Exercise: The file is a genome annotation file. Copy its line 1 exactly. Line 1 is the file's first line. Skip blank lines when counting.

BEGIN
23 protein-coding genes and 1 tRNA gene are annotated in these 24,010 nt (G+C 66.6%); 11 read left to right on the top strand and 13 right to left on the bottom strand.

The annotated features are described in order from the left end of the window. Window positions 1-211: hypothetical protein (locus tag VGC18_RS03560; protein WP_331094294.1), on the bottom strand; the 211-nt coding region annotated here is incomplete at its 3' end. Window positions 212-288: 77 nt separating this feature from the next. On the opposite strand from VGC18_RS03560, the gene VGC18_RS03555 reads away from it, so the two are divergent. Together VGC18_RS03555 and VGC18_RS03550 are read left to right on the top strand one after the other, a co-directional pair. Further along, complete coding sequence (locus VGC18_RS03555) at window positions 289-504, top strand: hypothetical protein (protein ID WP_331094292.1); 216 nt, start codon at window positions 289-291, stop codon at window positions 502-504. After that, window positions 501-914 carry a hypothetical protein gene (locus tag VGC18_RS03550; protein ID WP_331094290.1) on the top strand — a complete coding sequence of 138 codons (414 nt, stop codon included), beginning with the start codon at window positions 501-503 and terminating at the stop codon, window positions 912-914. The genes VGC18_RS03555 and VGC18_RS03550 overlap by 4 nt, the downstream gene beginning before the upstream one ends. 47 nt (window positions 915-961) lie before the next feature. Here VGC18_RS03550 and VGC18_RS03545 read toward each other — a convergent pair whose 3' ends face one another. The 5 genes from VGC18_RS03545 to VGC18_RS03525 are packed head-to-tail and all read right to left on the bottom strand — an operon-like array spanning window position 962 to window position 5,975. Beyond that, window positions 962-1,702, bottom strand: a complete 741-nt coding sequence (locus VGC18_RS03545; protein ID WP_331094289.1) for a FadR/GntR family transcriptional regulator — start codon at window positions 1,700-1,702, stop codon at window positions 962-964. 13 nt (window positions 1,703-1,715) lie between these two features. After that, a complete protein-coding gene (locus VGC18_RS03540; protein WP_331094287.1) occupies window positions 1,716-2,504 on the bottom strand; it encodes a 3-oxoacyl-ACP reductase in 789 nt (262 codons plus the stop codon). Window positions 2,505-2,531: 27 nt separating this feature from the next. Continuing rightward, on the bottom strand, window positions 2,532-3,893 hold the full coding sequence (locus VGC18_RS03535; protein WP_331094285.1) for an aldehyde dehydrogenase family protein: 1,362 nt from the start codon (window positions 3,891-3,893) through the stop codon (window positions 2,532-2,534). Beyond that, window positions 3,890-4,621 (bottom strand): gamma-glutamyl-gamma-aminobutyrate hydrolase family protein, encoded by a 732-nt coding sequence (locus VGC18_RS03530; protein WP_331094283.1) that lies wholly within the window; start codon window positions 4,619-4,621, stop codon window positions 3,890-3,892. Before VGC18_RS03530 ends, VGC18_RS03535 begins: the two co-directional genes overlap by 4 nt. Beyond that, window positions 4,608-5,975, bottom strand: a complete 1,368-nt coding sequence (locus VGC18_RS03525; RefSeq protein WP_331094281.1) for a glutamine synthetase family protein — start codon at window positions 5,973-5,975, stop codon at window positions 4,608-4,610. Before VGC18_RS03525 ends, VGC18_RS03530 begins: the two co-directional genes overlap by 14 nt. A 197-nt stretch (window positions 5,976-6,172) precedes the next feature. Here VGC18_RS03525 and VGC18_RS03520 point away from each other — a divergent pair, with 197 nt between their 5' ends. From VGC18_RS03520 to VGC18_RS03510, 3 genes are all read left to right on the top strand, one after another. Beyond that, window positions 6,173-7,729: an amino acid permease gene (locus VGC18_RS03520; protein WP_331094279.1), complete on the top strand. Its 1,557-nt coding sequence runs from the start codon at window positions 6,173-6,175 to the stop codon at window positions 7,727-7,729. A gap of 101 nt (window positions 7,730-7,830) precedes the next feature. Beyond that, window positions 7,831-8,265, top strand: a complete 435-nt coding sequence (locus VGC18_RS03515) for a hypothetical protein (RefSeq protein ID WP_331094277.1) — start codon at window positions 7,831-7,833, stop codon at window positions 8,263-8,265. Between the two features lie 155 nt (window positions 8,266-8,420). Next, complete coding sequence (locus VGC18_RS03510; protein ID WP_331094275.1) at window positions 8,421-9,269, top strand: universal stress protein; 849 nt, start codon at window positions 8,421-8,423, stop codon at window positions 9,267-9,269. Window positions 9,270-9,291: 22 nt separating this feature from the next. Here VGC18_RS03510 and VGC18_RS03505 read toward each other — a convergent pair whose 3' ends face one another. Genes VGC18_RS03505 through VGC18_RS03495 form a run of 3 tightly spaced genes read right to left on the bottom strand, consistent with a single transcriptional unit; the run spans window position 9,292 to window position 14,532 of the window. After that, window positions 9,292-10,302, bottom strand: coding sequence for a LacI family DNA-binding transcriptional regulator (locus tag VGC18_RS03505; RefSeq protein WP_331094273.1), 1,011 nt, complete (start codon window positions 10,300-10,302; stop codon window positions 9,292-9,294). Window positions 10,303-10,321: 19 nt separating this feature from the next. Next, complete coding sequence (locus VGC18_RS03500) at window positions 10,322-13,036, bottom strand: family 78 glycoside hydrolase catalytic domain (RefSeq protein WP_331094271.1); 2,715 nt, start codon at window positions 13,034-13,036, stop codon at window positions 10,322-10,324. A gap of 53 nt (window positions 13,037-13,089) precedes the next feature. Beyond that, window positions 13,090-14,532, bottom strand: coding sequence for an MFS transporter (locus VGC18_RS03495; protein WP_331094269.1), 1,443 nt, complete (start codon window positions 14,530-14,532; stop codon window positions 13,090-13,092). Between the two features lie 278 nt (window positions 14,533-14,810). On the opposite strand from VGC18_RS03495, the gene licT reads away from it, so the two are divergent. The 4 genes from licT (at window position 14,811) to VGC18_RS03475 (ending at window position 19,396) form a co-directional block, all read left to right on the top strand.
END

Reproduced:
23 protein-coding genes and 1 tRNA gene are annotated in these 24,010 nt (G+C 66.6%); 11 read left to right on the top strand and 13 right to left on the bottom strand.